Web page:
Nearly 70 percent of ovarian cancer cases are detected after metastasis, which is the development of secondary malignant growths distant from the primary site of cancer. Understanding ovarian cancer metastasis is a research focus of M. Sharon Stack, the Ann F. Dunne & Elizabeth Riley Director of the Harper Cancer Research Institute (HCRI) and Kleiderer-Pezold Professor of Chemistry and Biochemistry at the University of Notre Dame.
Stack’s laboratory places an emphasis on understanding molecular mechanisms by which tumor cells manipulate micro-environmental cues in order to more efficiently metastasize. Knowing how cancer spreads is a key step in stopping the metastatic process in this late, but common, stage.
“It’s important to delve deeply into understanding ovarian cancer on a molecular level and identify disease-specific targets,” said Stack. “Not only will this help us find cures, but it will also assist in early detection efforts that are important for survival.”
Stack has published more than 155 peer-reviewed research articles and reviews. Recently, alongside HCRI researcher Yueying Liu, she led a team of researchers in a study that found that obesity contributes to ovarian cancer metastasis. The team used an integrative approach combining three-dimensional cell culture models, tissue explants and mouse models to evaluate tumor cell adhesion to cells that line the abdominal cavity.
In addition to leading a research group, Stack is at the forefront of cancer discussions and bringing researchers together to build on each other’s knowledge. At the upcoming Midwest Ovarian Cancer Coalition (MWOCC) workshop at Notre Dame on May 21-22, researchers will examine the current state of ovarian cancer research in addition to how they can collaborate to more effectively combat the disease.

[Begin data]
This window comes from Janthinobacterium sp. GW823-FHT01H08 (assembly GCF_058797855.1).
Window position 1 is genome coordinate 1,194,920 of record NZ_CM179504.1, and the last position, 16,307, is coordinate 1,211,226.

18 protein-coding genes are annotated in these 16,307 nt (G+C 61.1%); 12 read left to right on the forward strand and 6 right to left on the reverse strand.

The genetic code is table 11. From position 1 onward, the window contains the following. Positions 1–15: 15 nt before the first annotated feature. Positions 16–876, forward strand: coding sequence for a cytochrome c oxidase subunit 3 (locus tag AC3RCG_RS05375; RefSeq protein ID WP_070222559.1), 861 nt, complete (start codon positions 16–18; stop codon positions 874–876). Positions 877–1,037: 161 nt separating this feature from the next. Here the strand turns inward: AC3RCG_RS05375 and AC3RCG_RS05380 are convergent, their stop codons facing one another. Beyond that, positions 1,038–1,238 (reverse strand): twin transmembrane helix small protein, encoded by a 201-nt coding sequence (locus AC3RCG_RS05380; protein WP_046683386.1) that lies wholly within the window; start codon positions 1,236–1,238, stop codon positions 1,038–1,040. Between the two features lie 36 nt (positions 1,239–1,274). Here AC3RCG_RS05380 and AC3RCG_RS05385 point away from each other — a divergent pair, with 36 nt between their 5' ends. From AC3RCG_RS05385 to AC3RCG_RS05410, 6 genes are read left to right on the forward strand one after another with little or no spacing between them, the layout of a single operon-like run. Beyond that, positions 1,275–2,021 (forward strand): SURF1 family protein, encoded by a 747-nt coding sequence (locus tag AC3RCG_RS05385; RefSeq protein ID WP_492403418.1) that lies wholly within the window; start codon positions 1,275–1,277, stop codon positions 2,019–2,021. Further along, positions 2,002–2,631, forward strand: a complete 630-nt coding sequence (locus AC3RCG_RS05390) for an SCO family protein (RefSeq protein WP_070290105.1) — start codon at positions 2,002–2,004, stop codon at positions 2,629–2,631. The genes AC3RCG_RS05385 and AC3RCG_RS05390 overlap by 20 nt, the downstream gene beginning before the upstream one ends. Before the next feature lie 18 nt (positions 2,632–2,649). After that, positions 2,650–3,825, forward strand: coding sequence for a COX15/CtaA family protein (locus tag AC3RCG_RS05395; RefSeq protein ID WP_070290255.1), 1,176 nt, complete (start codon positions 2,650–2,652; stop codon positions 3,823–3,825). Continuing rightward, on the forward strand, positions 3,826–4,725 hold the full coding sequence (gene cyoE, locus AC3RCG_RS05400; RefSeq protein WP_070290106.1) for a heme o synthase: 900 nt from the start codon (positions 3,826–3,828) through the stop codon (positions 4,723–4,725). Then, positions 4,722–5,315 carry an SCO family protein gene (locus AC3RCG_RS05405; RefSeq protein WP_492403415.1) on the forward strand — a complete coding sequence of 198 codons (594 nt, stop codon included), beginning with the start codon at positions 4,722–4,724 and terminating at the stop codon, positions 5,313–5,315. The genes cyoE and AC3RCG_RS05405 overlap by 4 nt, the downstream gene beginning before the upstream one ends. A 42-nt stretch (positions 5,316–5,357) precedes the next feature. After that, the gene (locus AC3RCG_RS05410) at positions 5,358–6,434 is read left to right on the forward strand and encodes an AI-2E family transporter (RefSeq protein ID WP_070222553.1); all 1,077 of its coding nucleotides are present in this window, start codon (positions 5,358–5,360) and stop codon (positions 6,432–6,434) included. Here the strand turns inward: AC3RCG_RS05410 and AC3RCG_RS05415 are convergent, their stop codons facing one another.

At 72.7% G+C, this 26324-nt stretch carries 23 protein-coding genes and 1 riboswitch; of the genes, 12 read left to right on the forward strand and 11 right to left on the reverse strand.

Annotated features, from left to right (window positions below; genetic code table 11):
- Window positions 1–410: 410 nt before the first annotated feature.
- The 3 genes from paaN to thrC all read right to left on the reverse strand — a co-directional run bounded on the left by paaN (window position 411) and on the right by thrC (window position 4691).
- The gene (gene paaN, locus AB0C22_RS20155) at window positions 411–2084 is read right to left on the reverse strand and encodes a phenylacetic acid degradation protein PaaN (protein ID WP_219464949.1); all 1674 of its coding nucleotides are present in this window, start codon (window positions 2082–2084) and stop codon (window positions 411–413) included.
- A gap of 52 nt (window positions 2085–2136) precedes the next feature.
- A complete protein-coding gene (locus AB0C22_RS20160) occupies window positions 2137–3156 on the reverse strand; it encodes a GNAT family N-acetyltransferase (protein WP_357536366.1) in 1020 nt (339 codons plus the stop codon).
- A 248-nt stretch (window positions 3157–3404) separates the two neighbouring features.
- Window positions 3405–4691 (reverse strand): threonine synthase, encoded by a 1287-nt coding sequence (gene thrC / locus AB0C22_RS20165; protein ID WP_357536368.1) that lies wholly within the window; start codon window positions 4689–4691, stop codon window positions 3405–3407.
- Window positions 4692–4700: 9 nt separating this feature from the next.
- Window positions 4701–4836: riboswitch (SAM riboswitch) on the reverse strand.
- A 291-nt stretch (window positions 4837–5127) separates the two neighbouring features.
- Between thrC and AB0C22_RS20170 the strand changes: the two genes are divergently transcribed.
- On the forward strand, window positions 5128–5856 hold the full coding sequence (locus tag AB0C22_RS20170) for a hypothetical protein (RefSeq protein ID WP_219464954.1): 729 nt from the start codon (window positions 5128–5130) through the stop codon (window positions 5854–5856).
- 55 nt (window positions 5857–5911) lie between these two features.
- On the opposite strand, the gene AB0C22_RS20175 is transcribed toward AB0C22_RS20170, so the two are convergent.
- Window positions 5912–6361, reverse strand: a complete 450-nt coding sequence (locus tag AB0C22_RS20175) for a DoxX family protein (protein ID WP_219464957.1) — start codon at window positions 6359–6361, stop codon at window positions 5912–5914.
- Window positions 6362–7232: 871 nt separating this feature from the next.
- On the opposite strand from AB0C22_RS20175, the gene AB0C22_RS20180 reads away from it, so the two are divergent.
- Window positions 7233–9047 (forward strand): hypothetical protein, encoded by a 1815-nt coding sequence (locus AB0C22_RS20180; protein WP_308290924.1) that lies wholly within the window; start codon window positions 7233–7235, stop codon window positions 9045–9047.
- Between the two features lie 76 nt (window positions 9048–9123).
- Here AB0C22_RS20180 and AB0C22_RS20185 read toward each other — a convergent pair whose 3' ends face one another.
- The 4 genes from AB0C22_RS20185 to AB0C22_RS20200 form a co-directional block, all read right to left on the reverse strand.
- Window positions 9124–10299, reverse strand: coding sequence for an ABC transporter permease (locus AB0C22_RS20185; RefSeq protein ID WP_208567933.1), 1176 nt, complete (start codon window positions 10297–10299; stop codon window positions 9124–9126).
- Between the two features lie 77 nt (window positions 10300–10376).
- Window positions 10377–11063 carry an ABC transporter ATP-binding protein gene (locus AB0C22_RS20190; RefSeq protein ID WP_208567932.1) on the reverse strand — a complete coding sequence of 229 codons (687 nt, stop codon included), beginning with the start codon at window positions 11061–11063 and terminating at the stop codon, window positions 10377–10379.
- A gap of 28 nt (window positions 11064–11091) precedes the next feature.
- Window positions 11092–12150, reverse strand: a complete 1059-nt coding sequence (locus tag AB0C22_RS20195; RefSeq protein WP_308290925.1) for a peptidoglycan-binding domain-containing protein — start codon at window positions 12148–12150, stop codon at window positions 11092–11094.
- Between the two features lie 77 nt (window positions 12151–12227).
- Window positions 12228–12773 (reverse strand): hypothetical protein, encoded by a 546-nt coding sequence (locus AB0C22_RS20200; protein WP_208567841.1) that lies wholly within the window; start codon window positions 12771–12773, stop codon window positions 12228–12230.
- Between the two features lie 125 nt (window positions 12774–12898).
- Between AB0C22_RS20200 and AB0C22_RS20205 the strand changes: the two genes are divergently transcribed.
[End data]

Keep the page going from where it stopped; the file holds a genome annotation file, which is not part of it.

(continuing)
“The goal of the meeting is to bring together research groups and share our findings, as well as to learn from survivors as well as advocates,” said Stack. “We want all women to have better treatment options and early detection, and this event will provide us the opportunity to collaborate on these topics.”
When it comes to cancers affecting women, ovarian cancer has the lowest survival rate. Investigators in the Harper Cancer Research Institute are dedicated to conducting innovative and integrative research that confronts the complex challenges of all kinds of cancer. HCRI’s programmatic structure fosters multidisciplinary cancer research by promoting interactions among research groups with distinct expertise and by training young scientists to work across scientific fields. Clinical partnerships provide key translational insight and strengthen the mission of discovery.
World Ovarian Cancer Day is May 8. Stack is available to discuss her research and expertise. Contact Angela M. Cavalieri, Harper Cancer Research Institute, 574-631-4166, Cavalieri.email@example.com
Originally published by Brandi Klingerman at news.nd.edu on May 05, 2016.